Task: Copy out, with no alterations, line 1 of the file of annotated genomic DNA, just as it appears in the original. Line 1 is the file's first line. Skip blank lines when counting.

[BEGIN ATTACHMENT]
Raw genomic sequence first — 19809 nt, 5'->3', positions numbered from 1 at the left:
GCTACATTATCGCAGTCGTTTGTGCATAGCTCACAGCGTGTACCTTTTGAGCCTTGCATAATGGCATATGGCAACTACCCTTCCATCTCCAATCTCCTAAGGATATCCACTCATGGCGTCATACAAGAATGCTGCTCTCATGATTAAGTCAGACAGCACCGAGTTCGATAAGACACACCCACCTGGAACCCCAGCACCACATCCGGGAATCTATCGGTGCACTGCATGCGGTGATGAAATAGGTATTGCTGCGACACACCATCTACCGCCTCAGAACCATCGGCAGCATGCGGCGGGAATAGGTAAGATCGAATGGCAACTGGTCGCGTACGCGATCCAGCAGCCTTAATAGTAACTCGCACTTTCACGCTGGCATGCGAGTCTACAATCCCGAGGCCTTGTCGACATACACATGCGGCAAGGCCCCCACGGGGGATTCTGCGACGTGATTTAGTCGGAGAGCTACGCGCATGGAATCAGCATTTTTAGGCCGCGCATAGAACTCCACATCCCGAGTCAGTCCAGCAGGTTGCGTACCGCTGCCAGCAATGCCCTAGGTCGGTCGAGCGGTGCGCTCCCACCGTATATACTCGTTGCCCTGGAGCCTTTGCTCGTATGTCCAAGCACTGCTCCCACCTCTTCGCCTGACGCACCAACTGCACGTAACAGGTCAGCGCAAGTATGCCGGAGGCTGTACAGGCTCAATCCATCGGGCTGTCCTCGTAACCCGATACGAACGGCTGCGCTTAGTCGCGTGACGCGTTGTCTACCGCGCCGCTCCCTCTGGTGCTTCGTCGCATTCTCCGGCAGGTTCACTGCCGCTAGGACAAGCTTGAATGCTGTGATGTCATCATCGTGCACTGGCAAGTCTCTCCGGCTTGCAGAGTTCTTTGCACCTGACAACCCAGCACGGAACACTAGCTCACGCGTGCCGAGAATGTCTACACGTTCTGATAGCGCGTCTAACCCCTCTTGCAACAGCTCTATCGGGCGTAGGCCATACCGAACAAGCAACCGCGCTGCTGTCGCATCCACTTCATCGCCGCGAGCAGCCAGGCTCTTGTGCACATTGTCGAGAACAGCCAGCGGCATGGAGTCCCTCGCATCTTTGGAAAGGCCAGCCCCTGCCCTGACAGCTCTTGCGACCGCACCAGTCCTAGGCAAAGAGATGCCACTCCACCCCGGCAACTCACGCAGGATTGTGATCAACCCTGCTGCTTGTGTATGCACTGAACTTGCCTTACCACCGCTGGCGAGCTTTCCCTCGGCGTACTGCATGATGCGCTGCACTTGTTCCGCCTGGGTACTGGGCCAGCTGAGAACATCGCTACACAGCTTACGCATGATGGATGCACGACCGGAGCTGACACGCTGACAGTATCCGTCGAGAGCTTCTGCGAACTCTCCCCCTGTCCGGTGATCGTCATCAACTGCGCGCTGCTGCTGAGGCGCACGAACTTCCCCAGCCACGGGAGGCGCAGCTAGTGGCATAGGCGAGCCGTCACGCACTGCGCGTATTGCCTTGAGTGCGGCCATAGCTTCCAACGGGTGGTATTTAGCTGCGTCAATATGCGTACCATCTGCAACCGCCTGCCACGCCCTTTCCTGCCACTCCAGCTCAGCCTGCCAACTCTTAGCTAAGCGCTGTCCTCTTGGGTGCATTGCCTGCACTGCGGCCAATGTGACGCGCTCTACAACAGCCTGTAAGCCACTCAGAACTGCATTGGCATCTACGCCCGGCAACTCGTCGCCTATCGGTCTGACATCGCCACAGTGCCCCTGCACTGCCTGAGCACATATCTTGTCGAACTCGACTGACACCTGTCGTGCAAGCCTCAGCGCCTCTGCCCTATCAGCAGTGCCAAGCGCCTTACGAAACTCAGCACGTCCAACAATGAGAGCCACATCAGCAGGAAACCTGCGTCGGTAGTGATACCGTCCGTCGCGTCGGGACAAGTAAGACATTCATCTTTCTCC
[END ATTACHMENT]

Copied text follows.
Raw genomic sequence first — 19809 nt, 5'->3', positions numbered from 1 at the left: